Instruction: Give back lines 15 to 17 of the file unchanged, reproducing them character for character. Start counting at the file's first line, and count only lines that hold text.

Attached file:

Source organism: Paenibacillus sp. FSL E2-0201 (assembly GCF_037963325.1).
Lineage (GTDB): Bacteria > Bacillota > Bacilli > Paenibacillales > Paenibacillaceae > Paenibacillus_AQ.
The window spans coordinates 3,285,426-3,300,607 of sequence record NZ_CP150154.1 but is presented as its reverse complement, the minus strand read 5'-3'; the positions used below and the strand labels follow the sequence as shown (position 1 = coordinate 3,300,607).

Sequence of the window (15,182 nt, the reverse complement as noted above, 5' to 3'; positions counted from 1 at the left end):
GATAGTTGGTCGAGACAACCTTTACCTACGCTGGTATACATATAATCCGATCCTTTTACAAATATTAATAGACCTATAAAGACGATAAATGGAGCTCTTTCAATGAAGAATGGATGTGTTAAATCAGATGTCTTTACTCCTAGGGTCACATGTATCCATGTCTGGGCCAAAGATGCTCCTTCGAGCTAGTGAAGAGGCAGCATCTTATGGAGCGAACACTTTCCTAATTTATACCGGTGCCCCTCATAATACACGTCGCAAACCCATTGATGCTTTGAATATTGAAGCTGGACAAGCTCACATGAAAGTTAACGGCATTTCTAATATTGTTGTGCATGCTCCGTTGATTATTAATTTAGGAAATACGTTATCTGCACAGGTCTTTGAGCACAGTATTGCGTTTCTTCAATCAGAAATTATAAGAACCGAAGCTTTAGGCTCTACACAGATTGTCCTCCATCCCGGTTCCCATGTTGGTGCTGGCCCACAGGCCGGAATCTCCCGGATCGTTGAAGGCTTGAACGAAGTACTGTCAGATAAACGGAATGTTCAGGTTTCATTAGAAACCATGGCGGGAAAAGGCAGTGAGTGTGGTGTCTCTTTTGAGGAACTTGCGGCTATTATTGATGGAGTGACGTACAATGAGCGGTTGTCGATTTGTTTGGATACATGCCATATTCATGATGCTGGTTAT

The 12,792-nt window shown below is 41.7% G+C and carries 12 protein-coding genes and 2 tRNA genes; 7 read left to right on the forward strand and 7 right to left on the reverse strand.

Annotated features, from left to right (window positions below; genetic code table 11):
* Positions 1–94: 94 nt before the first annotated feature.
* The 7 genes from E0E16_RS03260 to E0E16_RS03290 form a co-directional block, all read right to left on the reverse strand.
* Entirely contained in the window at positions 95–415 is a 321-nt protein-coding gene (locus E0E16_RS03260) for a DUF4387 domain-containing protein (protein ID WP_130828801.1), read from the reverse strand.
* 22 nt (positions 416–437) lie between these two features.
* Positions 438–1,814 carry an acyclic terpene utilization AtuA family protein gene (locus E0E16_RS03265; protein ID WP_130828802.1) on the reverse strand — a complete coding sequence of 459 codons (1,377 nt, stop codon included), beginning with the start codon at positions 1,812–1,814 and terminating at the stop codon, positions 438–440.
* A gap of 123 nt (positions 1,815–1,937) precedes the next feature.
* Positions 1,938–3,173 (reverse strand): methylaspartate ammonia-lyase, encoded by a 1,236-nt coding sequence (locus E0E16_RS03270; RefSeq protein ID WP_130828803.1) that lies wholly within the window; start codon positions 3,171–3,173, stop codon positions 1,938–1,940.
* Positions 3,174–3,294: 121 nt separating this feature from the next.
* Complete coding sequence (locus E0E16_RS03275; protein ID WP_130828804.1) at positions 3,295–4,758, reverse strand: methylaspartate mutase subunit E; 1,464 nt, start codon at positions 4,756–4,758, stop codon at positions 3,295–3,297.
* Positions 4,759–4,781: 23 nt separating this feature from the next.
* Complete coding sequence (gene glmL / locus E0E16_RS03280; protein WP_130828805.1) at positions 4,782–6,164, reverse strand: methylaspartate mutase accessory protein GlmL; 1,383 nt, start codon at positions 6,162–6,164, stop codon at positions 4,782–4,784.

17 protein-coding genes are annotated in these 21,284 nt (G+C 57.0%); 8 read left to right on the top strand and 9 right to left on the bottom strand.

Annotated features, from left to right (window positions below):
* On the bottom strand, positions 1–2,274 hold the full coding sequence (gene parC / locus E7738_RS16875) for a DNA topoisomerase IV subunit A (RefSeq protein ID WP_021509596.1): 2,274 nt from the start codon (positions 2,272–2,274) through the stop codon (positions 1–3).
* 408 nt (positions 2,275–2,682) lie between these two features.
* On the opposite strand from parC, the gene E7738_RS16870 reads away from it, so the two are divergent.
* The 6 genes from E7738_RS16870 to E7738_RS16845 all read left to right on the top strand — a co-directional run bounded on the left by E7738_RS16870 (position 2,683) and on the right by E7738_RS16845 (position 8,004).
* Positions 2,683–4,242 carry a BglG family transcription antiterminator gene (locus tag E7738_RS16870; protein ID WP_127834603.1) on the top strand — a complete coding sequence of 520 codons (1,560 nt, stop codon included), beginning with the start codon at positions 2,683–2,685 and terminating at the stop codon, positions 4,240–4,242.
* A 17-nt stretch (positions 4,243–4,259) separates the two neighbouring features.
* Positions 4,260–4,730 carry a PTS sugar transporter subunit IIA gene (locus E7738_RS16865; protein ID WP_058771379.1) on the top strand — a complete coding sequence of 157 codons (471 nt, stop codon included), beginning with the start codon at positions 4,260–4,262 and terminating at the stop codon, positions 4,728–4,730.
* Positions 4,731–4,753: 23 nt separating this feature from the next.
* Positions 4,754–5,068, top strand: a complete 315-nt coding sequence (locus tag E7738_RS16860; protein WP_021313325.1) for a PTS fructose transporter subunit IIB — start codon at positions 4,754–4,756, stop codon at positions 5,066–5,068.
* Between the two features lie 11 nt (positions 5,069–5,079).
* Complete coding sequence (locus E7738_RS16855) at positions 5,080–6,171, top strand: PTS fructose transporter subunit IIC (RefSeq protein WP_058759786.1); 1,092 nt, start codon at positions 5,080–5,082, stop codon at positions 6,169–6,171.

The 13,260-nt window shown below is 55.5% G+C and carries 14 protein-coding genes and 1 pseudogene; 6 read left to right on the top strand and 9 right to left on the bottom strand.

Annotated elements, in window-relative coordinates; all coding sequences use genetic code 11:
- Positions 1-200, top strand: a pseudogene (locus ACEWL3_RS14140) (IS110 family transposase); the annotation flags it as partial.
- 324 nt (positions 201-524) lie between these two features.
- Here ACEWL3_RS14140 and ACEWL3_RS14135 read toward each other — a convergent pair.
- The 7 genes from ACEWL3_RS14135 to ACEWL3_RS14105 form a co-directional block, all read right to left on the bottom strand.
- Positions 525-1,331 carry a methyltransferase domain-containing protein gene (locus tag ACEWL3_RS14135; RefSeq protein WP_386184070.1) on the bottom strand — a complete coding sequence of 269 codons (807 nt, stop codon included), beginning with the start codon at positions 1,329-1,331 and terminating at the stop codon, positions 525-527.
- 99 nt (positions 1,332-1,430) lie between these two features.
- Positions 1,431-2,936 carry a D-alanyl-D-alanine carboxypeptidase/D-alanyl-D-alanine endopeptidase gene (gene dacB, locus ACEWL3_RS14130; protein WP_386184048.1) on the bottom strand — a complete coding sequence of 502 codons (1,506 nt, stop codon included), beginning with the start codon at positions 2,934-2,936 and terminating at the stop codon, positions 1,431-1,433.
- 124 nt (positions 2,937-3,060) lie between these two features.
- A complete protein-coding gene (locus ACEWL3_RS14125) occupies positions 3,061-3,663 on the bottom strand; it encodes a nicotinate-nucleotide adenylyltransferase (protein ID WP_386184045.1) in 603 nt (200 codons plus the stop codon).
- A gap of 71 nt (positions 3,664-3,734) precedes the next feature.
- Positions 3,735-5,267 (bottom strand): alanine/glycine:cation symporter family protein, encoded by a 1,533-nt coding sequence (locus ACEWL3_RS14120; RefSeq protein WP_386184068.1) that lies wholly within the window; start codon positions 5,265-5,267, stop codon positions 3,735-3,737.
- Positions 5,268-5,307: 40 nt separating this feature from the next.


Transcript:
* Positions 3,174–3,294: 121 nt separating this feature from the next.
* Complete coding sequence (locus E0E16_RS03275; protein ID WP_130828804.1) at positions 3,295–4,758, reverse strand: methylaspartate mutase subunit E; 1,464 nt, start codon at positions 4,756–4,758, stop codon at positions 3,295–3,297.
* Positions 4,759–4,781: 23 nt separating this feature from the next.